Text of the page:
BEIRUT: A German former rapper who joined jihadists fighting in Syria has been killed in a suicide bombing carried out by rival fighters, jihadist sources and a monitor said Tuesday.
Denis Mamadou Cuspert, who rapped under the name Deso Dogg but took on the name Abu Talha al-Almani in Syria, was reported to have been killed in a suicide attack Sunday in an eastern province.
He was a member of the Islamic State of Iraq and Greater Syria (ISIS) and was reportedly killed in a double suicide bombing carried out by Al-Nusra Front, a rival jihadist group that is Al-Qaeda's Syria affiliate.
Messages posted on jihadist Internet forums announced his death.
"The Islamic nation is bleeding with the news of the martyrdom of the jihadist fighter, brother Abu Talha al-Almani. May he be accepted by God," one message read.
"His death is the result of a suicide bombing carried out by the traitorous soldiers of (Nusra chief Abu Mohammed al-) Jolani against a house in which a number of ISIS brothers were staying," it added.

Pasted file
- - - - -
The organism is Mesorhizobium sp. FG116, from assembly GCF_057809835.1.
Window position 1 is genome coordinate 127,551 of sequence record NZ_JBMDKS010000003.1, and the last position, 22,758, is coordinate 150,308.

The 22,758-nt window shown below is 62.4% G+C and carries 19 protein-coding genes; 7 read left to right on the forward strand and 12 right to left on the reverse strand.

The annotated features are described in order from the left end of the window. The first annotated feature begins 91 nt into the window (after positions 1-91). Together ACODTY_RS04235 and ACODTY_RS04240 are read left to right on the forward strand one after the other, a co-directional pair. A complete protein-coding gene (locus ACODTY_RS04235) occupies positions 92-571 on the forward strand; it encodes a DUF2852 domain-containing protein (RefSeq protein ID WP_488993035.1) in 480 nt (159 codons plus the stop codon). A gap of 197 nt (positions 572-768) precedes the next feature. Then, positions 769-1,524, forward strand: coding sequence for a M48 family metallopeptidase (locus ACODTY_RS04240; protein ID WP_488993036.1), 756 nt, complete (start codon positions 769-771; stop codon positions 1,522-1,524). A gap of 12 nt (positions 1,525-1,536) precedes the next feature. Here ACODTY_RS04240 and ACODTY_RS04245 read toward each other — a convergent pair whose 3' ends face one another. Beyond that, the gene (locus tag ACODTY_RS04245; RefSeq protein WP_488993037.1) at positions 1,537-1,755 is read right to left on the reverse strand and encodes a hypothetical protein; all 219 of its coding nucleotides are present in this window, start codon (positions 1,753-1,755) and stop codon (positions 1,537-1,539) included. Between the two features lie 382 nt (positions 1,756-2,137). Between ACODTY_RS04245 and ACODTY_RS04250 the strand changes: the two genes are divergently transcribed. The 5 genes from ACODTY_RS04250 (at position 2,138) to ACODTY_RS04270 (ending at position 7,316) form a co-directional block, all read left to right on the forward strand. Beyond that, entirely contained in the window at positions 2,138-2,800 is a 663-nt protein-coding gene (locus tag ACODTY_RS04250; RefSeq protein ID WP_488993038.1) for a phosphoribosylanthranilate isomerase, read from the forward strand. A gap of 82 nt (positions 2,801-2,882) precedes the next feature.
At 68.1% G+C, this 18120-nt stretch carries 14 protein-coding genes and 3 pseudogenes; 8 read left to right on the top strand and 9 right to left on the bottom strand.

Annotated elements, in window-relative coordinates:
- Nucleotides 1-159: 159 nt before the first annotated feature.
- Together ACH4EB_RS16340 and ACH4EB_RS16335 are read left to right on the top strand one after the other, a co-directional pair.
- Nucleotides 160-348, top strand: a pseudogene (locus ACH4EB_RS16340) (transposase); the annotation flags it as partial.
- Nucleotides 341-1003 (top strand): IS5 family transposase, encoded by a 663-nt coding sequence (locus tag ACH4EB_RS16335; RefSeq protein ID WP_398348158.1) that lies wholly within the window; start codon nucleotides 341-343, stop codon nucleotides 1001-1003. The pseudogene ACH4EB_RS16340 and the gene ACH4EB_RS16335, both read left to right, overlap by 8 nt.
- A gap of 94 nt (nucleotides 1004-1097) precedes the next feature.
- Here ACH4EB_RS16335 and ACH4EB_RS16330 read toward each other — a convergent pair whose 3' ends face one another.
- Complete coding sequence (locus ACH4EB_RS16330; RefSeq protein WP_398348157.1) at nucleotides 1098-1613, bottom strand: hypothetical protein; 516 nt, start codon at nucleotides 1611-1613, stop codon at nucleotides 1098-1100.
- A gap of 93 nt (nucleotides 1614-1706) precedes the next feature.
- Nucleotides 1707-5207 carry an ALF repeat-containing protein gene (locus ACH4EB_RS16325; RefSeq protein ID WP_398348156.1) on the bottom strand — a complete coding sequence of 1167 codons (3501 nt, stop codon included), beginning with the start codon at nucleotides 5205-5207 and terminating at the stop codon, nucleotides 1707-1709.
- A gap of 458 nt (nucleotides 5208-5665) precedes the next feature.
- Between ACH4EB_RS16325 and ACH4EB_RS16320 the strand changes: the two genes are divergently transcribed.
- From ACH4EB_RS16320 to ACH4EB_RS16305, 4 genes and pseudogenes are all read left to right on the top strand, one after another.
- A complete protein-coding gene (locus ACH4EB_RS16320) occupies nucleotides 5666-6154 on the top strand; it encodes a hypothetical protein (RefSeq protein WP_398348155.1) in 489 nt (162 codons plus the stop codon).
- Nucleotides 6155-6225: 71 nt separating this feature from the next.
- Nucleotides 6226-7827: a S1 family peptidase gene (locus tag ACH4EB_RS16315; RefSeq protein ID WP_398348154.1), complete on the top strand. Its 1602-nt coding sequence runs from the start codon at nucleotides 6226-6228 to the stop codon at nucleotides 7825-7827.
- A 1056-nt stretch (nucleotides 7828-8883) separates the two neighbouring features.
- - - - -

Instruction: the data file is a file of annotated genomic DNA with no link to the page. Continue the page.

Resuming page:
The Syrian Observatory for Human Rights, a British-based monitoring group, also reported the suicide attack carried out on Sunday.
"Two members of Al-Nusra Front blew themselves up the day before yesterday, killing 16 ISIS fighters," Observatory director Rami Abdel Rahman told AFP.
Abdel Rahman said a fighter known as Abu Talha was among those killed in the attack in Deir Ezzor province near the boundary with Hasakeh province.
Since early January, ISIS has been in open combat with Al-Nusra and other Islamist and moderate rebel groups, who accuse it of abuses against rival opposition fighters as well as civilians.
Both ISIS and Al-Nusra have reportedly targeted each other with suicide attacks.
The role of Al-Almani -- Arabic for "The German" -- in Syria attracted widespread attention and he appeared in multiple videos and photos promoting the jihadist fight in Syria.
In September 2013, he was reported to have been wounded in a regime air strike on a home where he was staying.
Thousands of jihadists, including many from Western nations, have streamed into Syria to join the fight against President Bashar al-Assad.
Many Syrians initially welcomed the foreign fighters, but ISIS has faced a backlash and even been criticised by Al-Qaeda chief Ayman al-Zawahiri, who has urged the group to leave Syria and return to Iraq.